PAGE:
«Le Juif n'est pas là» : l'étrange SMS reçu par un complice présumé des terroristes
and so forth).

I'm starting to wonder if, in the Mossad manual, there's a chapter on not covering your traces too much because fueling antisemitism is also good for Israel, as well as hunting "conspiracy theorists".

Perig Gouanvic said...

Thank you Colin for this tour d'horizon. There are many topics that we can start from in your essay. Let me jump in with the Council on Foreign Relations. I am not an expert at all, but there is a peculiarity of France, which you allude to, and which I commented on above in the comments. It seems that we don't always have to go as "far" as the US; there seems to be Israeli secret services, and what Jacob Cohen calls Sayanims, going around freely in France, doing their stuff rather openly, precisely because of the psychologically problematic relationship of the French with their previous victims during those days when they "collaborated" with the Nazis. As if the French wanted to solve past Collaboration with another collaboration.

It seems that there is very little resistance opposed by France to these actions, that it's open season for the Middle Eastern colony, and that no US secret service would condone such poorly made job. This is just so blatant (see the comment I made above, and please visit the source for more).

Your take on this?

docmartincohen said...

Goodness, the nesting of conspiracies gets almost like a self-referential paradox!

Perig Gouanvic said...

I'd love to see the kind of training they get, those who really specialize in conspiracies (secret services). I'm quite sure there are people as brilliant, well educated and knowledgeable as the specialists and academics who are on "our side" -- on the side of an open society with a free diffusion of knowledge.

Perig Gouanvic said...

A few thoughts...

There are really two kinds of conspiracies.

Those which involve lots of people keeping secrets, and are very hard to believe.

Those which involve very few people (oligarchs, the Richest, organized crime and corporate heads, etc.), which are as common as phone calls made between a bunch of friends sharing similar interests. Those economical, political, intelligence secrets are easy to keep.

Perhaps the first kind of conspiracy becomes easier to believe when you realize that those who are "keeping" the secrets are simply the conformist herds who prefer that you, that all of us, do not think about the second type of conspiracy.

You have the recipe for a large scale, unbelievable but true conspiracy.

docmartincohen said...

I asked Colin to respond to points but as we see he has so far not done so and presumably won't now. However, I think the claims he makes here are good as 'debate starters', rather than compelling either on evidential or argumentative grounds. This point by Perig is just the sort of useful 'fruit' a good debate produces.

Applying it to the Paris attacks just, the conspiracy here would be type one and although 'clues' emerge that seem to back up the 'plot', I tend to go with the argument that such a conspriracy would soon end up in the public eye. Hence it ain't so.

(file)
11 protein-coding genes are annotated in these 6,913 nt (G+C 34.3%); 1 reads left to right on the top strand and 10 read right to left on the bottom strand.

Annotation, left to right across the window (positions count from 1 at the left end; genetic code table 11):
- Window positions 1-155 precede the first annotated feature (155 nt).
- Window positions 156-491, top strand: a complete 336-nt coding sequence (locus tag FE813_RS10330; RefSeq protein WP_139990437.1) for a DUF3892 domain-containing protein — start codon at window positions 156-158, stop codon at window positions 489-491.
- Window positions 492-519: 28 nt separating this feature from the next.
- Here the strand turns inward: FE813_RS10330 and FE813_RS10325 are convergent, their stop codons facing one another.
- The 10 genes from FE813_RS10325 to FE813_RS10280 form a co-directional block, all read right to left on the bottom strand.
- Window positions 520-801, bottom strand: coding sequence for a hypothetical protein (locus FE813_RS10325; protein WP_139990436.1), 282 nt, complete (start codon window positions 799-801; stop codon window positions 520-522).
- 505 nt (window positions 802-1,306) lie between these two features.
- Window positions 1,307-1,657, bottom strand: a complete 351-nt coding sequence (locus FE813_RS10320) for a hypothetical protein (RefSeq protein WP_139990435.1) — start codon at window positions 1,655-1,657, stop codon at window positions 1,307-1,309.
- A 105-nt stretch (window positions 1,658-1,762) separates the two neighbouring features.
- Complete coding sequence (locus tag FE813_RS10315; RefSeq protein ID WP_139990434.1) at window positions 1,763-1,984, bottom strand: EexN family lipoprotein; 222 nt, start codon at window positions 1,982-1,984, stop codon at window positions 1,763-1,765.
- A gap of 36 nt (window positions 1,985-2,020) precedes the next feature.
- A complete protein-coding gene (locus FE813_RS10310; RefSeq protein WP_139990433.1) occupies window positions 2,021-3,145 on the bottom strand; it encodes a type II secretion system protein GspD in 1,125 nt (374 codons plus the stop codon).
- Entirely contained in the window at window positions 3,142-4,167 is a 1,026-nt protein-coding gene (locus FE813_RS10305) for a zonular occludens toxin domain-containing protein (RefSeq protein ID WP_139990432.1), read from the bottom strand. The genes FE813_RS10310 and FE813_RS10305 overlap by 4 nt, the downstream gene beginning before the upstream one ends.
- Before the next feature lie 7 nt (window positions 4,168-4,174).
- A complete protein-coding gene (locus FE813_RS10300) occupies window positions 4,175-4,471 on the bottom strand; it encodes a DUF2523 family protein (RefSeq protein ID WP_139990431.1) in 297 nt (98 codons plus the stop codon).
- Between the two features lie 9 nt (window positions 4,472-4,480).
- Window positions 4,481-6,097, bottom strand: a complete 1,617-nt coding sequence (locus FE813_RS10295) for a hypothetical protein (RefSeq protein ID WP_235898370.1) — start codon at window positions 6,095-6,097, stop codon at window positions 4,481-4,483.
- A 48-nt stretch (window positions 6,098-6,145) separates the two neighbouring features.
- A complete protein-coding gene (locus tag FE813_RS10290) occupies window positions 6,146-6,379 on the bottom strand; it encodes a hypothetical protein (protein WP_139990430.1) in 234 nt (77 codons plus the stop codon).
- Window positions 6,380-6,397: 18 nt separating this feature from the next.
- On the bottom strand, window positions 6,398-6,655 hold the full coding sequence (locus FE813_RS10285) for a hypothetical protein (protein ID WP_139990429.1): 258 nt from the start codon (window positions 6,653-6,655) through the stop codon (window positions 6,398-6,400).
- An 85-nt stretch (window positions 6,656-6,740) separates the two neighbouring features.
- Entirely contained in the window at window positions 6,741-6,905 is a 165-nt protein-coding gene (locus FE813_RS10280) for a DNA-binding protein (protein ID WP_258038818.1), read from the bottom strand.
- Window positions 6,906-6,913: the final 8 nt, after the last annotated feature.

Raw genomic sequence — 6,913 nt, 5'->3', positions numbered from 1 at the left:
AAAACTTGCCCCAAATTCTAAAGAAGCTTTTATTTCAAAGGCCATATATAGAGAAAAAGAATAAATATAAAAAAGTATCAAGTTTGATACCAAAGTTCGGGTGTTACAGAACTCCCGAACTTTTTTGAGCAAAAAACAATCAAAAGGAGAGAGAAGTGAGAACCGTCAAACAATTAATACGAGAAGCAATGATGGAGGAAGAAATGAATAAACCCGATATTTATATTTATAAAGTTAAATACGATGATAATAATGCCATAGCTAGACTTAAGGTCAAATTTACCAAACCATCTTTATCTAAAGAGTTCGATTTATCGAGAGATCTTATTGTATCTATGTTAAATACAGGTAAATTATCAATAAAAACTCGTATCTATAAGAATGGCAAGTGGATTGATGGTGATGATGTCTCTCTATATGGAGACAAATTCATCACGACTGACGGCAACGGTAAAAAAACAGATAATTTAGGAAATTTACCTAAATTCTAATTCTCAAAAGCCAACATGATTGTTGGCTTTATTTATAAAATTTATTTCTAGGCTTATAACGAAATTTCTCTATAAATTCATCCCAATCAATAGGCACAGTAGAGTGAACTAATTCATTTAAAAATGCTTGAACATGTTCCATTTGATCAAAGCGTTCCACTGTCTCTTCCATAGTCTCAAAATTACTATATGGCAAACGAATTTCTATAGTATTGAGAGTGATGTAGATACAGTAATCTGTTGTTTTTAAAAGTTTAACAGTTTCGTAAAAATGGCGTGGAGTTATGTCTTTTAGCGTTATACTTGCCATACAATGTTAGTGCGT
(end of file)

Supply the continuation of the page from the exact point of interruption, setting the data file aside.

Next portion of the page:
Nor do I see it really suiting any particular agenda. Yes, arms sales go up, but they always do. Yes, the right wing politicians make hay, but then they are never short of causes, indeed completely fictional ones probably suit them better.

Unknown said...

Conspiracy or not, terrorism is a religion of fear, jointly founded by enemies in the name of war.

Perig Gouanvic said...

My point is that it actually is in the public eye, increasingly, but France (and other countries to a lesser extent) are prohibited to speak about it because it involves Israel.

As you'll remember, recently, it was revealed in reputable news sources that the CIA had helped or tried to help foment islamist terror attacks. That's not Wikileaks, RussiaTV, or conspiracy blogs content, it is known and accepted as fact.

In contrast, the idea that islamist terror is a tool of choice for the Mossad is not something that can be discussed because it is defined as antisemitism, under the new definition (invented by Israel!) that anything that targets Israel's secret actions, though secret services or otherwise, is "the myth of Jewish Power".

I have provided links above that are at least suggestive, without paranoid delusions, of Mossad's actions; things that, if they had the signature of the CIA, would be considered rather uncontroversially as clues to a CIA influence.

docmartincohen said...

Okay, but just referring to Paris, I still only see incompetence and run-of-the-mill prejudice. No cunning international conspiracies. The events have that amateurish feel too - known jihadis back from Syrian traiing camps motoring around Europe... joking about how the police ketp stoping them and not realsing what they were planning. The one who escaped was topped multiple times too, as per reports today.

It would be good if you can create a special Pi post on these issues though - but I know you've got plenty on just now!

Perig Gouanvic said...

I'd love to do that. I think we'd have to gather sources. Do you think we could have a special page (not a blog post, because activity on it would upset our 'top of the pops', comments etc. systems) where we could centralize articles on this topic? Otherwise, I can use my social network, Friendica.